Tribal Groups

Tribal Community in Oklahoma

The U.S. Department of Justice's Community Relations Service (CRS) has a long history of working with tribal communities in a variety of ways to help support their efforts to:

  • Work effectively with law enforcement agencies on tribal lands
  • Assist tribal law enforcement in collaborating with non-tribal law enforcement on tribal lands
  • Respond to allegations of racial profiling and excessive use of force by law enforcement
  • Effectively address hate crimes and incidents
  • Strengthen American Indian-police relations in border towns
  • Strengthen American Indian-community relations in border towns
  • Affirm the relationship between Indian Nations, the U.S. Department of Justice, and the U.S. Government
  • Strengthen educational opportunities and ensure fair discipline of American Indian students in public schools
  • Effectively address student-teacher, student-administrator, student-parent, and student-student related racial conflicts, tensions, and bullying in public schools
  • Resolve disputes over the leasing of tribal lands to non-tribal members
  • Exercise tribal voting rights
  • Resolve disputes over the use of reservation lands for sanitary and hazardous waste landfills
  • Resolve conflicts over water, mineral, and land rights on reservation lands
  • Resolve disputes over the return of American Indian remains when burial grounds are discovered during land development
  • Hold safe marches and demonstrations
  • Resolve disputes over hunting and fishing rights under American Indian treaties on and off reservation properties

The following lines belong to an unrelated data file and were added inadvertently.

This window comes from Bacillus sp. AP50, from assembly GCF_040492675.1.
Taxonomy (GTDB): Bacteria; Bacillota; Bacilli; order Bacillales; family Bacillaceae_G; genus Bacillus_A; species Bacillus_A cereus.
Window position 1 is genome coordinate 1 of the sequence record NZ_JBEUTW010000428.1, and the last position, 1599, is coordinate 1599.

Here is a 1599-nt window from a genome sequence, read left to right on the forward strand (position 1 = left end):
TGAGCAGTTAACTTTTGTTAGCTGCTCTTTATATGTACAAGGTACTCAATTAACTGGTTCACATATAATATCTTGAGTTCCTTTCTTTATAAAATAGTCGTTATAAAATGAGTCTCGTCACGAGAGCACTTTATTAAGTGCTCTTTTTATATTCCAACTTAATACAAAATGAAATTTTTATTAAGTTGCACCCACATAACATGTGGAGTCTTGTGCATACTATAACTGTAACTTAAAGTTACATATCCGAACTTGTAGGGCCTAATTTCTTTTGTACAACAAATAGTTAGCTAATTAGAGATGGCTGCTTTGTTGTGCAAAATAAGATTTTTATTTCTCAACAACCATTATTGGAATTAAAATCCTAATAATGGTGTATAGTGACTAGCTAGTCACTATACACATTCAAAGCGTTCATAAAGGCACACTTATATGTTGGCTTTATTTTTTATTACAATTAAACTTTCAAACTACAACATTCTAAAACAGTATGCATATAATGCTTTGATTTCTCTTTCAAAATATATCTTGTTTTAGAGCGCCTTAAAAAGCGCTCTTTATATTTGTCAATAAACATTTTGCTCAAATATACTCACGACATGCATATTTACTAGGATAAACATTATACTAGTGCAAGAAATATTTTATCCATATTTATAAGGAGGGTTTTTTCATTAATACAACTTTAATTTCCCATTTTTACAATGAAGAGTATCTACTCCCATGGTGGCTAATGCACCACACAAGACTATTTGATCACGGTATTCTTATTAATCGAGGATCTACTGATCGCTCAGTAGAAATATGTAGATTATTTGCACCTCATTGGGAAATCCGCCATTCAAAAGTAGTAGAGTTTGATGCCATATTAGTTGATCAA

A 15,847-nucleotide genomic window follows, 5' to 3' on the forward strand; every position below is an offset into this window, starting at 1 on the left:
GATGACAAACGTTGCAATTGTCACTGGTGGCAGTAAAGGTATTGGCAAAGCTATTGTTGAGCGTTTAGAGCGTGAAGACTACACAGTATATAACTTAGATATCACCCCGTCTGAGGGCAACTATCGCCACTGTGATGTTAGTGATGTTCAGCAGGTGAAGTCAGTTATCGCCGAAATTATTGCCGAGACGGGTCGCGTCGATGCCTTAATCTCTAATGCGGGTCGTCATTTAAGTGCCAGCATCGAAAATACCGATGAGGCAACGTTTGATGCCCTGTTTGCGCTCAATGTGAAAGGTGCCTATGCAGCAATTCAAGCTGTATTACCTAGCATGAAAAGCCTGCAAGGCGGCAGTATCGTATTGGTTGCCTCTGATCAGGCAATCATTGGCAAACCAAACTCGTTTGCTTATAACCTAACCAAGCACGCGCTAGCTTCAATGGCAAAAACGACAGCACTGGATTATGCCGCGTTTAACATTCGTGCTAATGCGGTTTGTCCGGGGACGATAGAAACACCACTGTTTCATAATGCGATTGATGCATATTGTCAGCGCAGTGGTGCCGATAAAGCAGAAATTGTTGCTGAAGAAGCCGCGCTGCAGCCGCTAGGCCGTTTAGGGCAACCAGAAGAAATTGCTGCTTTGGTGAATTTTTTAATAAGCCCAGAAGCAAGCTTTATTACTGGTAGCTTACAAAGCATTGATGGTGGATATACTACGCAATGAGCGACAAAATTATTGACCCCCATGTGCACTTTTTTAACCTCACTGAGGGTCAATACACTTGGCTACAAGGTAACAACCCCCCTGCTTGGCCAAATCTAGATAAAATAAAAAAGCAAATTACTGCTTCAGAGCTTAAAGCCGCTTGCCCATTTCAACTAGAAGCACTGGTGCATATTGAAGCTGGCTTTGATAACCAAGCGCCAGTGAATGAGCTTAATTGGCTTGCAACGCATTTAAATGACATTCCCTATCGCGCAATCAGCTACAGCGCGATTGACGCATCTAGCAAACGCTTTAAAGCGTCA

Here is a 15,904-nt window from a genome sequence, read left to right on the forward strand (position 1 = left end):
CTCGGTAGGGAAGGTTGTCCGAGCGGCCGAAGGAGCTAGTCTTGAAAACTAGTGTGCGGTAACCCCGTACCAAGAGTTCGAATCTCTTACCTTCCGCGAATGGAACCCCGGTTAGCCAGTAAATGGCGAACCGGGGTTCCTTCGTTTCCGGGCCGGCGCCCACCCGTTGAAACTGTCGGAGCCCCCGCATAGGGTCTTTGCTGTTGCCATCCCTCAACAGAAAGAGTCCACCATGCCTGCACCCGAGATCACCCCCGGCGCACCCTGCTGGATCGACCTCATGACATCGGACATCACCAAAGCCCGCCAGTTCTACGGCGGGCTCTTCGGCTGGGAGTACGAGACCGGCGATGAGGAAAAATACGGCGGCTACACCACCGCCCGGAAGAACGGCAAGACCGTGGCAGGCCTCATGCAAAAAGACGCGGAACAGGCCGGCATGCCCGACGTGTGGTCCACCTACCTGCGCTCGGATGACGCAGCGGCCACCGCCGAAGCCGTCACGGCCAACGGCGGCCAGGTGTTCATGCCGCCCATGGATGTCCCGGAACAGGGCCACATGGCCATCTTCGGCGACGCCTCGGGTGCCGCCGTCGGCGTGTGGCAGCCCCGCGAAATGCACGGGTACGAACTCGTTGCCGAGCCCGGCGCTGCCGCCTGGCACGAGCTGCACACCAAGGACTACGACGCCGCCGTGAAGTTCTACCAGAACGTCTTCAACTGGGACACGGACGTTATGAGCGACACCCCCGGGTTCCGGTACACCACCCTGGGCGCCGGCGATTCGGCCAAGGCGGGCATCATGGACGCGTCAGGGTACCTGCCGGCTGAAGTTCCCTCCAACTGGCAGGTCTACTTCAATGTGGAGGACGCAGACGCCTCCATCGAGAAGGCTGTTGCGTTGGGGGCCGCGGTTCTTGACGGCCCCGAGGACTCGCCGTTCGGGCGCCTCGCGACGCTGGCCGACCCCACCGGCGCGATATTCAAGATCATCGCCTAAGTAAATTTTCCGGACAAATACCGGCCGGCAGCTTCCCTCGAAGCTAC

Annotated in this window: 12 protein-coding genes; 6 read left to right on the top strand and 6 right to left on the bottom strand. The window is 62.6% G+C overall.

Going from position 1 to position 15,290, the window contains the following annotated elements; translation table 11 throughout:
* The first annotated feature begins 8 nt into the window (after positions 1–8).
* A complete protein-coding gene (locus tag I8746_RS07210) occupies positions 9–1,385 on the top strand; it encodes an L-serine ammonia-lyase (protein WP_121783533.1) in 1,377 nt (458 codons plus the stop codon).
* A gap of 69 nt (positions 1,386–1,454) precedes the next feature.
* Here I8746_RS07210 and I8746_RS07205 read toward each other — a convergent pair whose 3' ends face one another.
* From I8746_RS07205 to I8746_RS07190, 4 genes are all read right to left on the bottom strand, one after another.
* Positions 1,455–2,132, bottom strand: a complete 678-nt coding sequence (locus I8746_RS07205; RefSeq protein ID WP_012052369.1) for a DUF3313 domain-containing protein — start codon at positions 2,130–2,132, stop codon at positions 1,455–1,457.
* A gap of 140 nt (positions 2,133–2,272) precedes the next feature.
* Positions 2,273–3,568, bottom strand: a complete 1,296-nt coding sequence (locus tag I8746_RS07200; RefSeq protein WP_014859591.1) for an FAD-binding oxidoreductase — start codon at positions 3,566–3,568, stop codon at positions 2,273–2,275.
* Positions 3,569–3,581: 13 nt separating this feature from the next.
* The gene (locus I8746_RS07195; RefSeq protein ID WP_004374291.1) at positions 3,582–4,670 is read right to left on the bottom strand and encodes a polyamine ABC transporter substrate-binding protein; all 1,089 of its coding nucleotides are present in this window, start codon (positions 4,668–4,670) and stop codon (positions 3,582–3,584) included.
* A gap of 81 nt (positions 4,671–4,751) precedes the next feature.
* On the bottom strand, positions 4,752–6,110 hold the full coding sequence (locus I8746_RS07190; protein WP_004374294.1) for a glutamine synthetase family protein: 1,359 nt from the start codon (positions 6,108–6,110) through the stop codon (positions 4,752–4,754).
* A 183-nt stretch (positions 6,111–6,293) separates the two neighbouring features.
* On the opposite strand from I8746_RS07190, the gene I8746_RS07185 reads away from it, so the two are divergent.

• Resolve disputes over the use of American Indian sacred sites on federal park lands, including sacred sites used by tribes during ceremonies
  • Resolve conflicts of reservations that are geographically located on U.S. borders

The Community Relations Service is not a law enforcement agency. Created by the Civil Rights Act of 1964, CRS is the only federal agency dedicated to helping state and local governments, private and public organizations, tribal communities, and community groups prevent and resolve racial and ethnic tensions, hate crimes, and civil disorders. CRS supports the U.S. Department of Justice in one of its most important missions-providing assistance to state and local authorities in their efforts to prevent violence, resolve destructive conflicts, and promote public safety. CRS works with police chiefs, mayors, school administrators, other local and state authorities, tribal leadership, community-based organizations, and civil and human rights groups.

CRS' highly skilled conflict resolution specialists-called conciliators-have helped resolve thousands of cases involving excessive use of force incidents, hate crimes, demonstrations, changing community demographics, and many other emotionally charged issues. CRS conciliators do not take sides in a dispute, and they do not investigate, prosecute, impose solutions, assign blame, or assess fault. They are required by law to conduct their activities in strict confidence and are prohibited from disclosing information about cases in which they have provided services. Since CRS' activities are federally funded, conciliators are able to offer services without cost. Conciliators deploy from 14 regional offices. They serve all 50 States and the U.S. Territories.

Case Highlights

Updated July 6, 2015